Schwarzenegger on Prop 8, Obama on Domestic Partners Benefits
As this week marked the bittersweet one-year anniversary of legal gay marriage in California, two political leaders made big moves in the advancement of gay rights.
In California, Governor Schwarzenegger on Tuesday decided not to defend the constitutionality of Proposition 8, which banned gay marriage, in a federal court case. Disappointing traditional marriage advocates, he said it will be up to the courts to decide because the case "presents important constitutional questions that require and warrant judicial determination."
The suit, which could possibly hit the U.S. Supreme Court, states that “this unequal treatment of gays and lesbians denies them the basic liberties and equal protection under the law that are guaranteed by the Fourteenth Amendment of the United States Constitution." Representing gay couples are former U.S. Solicitor General Theodore B. Olson and David Boies, former rivals in the Bush v. Gore Supreme Court case.
Yesterday, President Barack Obama officially announced his support for the Domestic Partners Benefits and Obligations Act of 2009, which would extend to the same-sex partners of Federal employees the same benefits already enjoyed by the opposite-sex spouses of Federal employees. This act would go against the infamous DOMA, a campaign promise he made. "I stand by my long-standing commitment to work with Congress to repeal the so-called Defense of Marriage Act," he said in a statement. "It's discriminatory, it interferes with States' rights, and it's time we overturned it."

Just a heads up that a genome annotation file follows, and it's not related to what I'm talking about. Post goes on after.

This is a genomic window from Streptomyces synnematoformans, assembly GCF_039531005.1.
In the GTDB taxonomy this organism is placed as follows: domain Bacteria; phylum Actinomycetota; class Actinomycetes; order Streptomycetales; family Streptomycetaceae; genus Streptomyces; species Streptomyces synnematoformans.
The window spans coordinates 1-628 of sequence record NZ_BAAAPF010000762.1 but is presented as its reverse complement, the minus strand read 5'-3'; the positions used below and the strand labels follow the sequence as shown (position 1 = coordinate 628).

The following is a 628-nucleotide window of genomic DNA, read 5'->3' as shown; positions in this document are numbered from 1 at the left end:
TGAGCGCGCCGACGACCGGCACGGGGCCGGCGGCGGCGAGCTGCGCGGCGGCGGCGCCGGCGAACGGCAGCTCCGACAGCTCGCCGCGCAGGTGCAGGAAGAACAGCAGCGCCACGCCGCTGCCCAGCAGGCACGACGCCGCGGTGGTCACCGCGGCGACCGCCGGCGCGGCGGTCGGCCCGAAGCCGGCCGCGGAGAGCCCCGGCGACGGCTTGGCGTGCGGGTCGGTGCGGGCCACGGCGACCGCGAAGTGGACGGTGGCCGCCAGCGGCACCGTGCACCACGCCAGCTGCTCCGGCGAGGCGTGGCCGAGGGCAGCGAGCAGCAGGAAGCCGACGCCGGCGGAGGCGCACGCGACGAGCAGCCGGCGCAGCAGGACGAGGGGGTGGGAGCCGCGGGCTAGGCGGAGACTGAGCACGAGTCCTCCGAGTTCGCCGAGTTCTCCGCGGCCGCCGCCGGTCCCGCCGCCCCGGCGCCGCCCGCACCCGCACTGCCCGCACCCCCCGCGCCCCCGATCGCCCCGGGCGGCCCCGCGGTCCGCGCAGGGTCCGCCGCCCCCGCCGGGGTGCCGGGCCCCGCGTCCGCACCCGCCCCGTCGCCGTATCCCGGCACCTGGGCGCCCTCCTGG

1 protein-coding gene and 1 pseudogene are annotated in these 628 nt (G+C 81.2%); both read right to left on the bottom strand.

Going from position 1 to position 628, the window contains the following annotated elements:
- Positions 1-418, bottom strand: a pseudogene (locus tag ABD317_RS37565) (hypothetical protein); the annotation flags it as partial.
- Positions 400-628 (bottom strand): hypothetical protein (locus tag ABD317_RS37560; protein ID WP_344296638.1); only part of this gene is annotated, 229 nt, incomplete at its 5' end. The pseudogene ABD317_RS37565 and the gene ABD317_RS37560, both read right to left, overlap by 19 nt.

While the act makes its way through congress, Obama signed a Presidential Memorandum directing the Secretary of State and the Director of the Office of Personnel Management to extend benefits to same-sex partners of Federal employees where it is legally possible, considering the constraints of DOMA and other Federal laws.